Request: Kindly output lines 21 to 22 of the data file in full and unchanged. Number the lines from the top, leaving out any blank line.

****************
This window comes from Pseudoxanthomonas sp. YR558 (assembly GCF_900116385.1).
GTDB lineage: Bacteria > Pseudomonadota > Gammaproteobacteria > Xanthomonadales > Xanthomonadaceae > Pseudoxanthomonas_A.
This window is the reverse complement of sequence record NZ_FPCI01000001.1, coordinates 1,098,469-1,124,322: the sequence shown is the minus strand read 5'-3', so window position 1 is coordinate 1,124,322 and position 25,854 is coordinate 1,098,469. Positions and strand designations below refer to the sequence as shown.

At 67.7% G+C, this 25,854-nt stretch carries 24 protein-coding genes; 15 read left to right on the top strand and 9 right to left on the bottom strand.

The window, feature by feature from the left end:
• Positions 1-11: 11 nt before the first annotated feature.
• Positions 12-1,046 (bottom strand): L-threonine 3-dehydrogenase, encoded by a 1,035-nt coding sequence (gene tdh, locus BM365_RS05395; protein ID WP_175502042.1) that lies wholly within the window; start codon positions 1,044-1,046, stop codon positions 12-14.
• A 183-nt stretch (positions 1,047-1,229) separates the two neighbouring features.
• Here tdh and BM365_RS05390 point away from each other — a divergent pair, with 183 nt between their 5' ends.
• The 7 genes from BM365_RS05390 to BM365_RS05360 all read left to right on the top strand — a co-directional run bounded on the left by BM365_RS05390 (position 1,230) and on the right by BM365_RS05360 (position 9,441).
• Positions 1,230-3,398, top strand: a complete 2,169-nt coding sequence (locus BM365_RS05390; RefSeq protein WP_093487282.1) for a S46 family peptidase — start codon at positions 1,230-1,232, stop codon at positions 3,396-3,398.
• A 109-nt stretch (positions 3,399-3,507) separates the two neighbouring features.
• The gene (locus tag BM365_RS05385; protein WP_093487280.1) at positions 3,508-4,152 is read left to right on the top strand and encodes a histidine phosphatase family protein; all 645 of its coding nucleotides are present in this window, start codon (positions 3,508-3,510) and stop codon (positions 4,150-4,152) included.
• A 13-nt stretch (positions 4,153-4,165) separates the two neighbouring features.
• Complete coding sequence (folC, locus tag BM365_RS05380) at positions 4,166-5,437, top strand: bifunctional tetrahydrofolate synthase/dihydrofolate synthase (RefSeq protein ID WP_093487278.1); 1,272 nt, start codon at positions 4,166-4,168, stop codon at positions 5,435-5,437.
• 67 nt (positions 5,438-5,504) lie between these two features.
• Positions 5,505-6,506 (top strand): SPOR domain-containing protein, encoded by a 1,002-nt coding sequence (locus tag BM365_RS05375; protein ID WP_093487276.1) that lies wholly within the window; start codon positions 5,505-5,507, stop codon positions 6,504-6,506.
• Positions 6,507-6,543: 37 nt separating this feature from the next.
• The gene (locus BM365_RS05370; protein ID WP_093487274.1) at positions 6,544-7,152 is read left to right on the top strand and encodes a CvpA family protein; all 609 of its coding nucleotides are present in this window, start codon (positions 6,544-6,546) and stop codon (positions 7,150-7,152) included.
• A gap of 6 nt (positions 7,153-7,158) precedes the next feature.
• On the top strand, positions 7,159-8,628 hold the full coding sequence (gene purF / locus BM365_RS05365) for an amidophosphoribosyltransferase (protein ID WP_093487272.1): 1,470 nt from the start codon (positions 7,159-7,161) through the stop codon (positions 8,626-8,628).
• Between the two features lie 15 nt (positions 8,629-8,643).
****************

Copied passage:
• On the top strand, positions 7,159-8,628 hold the full coding sequence (gene purF / locus BM365_RS05365) for an amidophosphoribosyltransferase (protein ID WP_093487272.1): 1,470 nt from the start codon (positions 7,159-7,161) through the stop codon (positions 8,626-8,628).
• Between the two features lie 15 nt (positions 8,629-8,643).